8 Ways to Practice Public Speaking to Hone Your Craft

Sharpening your public speaking skills brings a wealth of benefits. It can boost your confidence, enhance your personal development, and advance your career, to name just a few. But, to be able to reap these benefits, you must be able to practice effectively.

This article takes a look at 8 ways to practice public speaking to hone your craft. Implement each of them as part of your routine, to work toward becoming a confident and passionate speaker.

But first, let’s take a look at why it’s so important to become a great speaker.

The Importance of Becoming a Great Speaker

There are many benefits to becoming a great public speaker.

For instance, imagine that you’re the best man or maid of honor at a wedding and are required to make a speech. Or you’re at work and the boss needs you to make a presentation to a room full of potential clients.

But it doesn’t stop there. If you are in business, speaking skills will allow you to better handle customer issues and negotiate with suppliers on deals.

Whether in your professional or personal life, being able to speak in front of a group of people is an extremely helpful skill, and it’s one that anyone can acquire.

According to the U.S. National Institute of Mental Health, 73% of people experience some level of anxiety when they have to speak in front of a group of people.

Many will begin to sweat, their hands become clammy, and they experience verbal tics and various other issues with their performance.

The good news is that it’s possible to work through these and other issues to improve your speaking skills. With practice, anyone can become a powerful public speaker who is as comfortable in front of a room full of people as they are in front of the mirror.

Ways to Hone Your Public Speaking Skills

Everyone has to speak in public at one time or another. And rather than being the type of person who dreads such experiences, use the tips below to help hone your public speaking skills so that the next time you address a group of people, you will speak in a confident and compelling way.

1. Master Presentation Tools

Mastering the right presentation tools will give you the power to capture your audience’s attention, keep them engaged, and effectively communicate important ideas.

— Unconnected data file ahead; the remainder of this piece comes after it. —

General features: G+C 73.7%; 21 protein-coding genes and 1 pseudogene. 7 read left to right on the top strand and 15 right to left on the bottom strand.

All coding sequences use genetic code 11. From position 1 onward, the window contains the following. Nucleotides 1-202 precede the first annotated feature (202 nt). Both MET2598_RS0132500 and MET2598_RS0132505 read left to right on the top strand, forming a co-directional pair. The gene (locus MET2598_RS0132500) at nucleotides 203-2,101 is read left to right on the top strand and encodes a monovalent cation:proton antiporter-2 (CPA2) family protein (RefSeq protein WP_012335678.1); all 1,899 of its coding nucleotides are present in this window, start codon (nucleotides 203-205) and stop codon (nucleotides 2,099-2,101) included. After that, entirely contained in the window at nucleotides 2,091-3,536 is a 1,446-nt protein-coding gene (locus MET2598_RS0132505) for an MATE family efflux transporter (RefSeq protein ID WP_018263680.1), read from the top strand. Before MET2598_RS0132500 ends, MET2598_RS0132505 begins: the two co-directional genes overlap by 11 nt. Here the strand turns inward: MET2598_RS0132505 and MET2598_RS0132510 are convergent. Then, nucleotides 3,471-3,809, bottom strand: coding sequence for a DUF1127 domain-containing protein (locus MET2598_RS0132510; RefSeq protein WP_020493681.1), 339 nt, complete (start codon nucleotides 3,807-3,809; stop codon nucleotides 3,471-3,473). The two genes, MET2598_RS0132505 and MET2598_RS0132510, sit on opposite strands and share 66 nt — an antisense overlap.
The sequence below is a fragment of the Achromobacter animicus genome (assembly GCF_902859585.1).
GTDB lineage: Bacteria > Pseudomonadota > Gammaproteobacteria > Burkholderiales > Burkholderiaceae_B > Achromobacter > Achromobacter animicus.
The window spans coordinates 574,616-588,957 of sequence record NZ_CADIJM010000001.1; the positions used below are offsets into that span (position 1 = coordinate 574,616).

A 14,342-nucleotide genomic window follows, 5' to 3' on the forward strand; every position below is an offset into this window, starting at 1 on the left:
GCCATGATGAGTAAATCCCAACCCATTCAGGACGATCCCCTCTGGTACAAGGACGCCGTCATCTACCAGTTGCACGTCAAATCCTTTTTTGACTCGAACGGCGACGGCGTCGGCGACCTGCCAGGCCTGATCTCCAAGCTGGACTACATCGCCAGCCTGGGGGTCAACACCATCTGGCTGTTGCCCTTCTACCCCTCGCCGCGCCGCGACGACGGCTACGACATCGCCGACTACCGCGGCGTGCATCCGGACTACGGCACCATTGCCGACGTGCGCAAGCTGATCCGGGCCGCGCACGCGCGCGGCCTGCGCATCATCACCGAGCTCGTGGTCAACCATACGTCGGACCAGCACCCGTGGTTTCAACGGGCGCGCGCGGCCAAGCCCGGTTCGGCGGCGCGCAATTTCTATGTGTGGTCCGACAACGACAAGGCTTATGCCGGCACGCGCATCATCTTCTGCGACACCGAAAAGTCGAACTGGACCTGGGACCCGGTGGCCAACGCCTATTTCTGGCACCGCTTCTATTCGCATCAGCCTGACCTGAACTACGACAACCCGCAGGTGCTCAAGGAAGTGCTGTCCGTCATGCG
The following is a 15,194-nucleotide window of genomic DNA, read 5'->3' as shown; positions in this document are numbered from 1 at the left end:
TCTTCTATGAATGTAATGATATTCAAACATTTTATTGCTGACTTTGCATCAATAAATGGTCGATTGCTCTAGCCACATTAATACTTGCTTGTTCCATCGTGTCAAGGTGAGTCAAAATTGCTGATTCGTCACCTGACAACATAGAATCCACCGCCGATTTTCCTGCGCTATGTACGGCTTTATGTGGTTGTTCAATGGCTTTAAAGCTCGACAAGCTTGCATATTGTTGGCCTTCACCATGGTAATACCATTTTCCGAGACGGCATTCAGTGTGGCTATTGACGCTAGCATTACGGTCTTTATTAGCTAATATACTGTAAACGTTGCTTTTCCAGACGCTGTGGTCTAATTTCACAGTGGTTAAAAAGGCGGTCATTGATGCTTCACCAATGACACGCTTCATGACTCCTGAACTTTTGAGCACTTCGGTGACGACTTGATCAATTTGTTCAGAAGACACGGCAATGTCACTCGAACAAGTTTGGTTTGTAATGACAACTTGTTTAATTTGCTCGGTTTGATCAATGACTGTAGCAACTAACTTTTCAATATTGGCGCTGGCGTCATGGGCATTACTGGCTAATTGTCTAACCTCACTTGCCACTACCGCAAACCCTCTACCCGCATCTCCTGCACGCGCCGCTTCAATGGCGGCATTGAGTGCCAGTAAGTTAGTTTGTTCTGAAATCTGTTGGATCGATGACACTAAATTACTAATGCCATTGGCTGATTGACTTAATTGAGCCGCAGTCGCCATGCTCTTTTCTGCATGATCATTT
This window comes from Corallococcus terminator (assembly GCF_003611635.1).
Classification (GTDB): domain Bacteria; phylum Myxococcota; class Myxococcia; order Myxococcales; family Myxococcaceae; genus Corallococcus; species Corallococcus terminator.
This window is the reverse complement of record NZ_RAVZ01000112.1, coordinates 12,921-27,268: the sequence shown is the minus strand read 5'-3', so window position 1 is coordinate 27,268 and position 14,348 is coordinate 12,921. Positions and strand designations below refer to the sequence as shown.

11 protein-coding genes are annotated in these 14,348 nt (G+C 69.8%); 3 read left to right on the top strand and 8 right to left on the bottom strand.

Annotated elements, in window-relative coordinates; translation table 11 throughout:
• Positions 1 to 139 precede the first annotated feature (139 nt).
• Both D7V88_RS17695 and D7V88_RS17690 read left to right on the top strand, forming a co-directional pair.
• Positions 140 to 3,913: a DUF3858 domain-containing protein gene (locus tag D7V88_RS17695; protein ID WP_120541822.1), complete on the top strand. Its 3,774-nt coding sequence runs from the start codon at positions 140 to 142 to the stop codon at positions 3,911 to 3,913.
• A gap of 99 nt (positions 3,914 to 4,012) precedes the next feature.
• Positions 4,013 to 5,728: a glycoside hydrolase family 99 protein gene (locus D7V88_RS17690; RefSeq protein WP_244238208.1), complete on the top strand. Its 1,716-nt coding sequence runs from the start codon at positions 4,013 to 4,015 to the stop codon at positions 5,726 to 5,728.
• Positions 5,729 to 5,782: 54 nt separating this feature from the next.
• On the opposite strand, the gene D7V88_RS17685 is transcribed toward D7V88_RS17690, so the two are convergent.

Furthermore, the right presentation tools can be useful for branding. Consistent fonts, colors, and general style will help your audience remember you better, and retain more of your message.

While you can use traditional tools, like Google Slides, PowerPoint, and Keynote in your presentations, you are likely to experience better results by breaking with the conventional bullet points on slides method.

For instance, you can try including images and creating some movement to add more depth to your slides.

There are many tools you can use to create attention-grabbing presentations and keep track of your progress throughout the presentation. These include:

Whichever presentation tool you choose, make sure you take the time to master it before using it in front of an audience. When you’re comfortable handling your presentation tools, it will greatly boost your confidence and maximize your impact.

2. Record Yourself

Preparation and practice are two of the most important things you can do to ensure your success as a public speaker.

A simple strategy you can use to prepare yourself is to record yourself and then watch the recording back to identify any problems and check your progress.

This is a strategy that many successful speakers use to perfect their skills, and it will help you overcome nervousness and ensure that you perform exceptionally well during your talk.

As you watch your recorded speech or presentation, look for areas that did not go well, and then work on improving them, such as:

Verbal Stalls: Watch for any verbal stalls you may be using, such as “like”, “um”, and so on.

Body Language: Carefully watch your body language to determine if you’re standing too rigidly, swaying, or leaning too heavily on the podium. Check if you are looking at your audience, if you’re smiling, and if you’re speaking clearly throughout the presentation.

Gestures: Also, focus on your gestures. Are they natural-looking or forced? Can people see them if you are speaking from behind a podium?

Interruptions: If there were any interruptions during your speech, did your face show hesitation, surprise, annoyance, etc? If so, you must practice ways to manage such interruptions smoothly so you can do better next time.

If you want to take things a step further, you can turn these recordings into a full fledged YouTube channel. Who knows, you may end up being a highly profitable YouTuber who makes a living from your channel.

But whether successful or not, it’ll definitely give you an excellent place to practice your skills.

3. Practice in Front of People You Trust

Friends and family make a great practice audience when you have an upcoming speech or presentation. Ask them to listen to your speech and give you feedback so you can tweak your presentation accordingly.

One major benefit of practicing in front of family and friends is that they know you very well. They know your bad habits, and they know your natural self, which means that they will be able to tell you if you’re not sounding like yourself, or if something doesn’t “feel” right.

Once you’ve practiced a few times in front of a group of people you trust, and gotten feedback from them, you will be more confident going in front of your actual audience.

4. Give Free Speeches

Giving free speeches to a real audience is a step-up from practicing in front of only a trusted group. There are many venues where you can offer to speak for free as a way to help you hone your public speaking craft, including the following: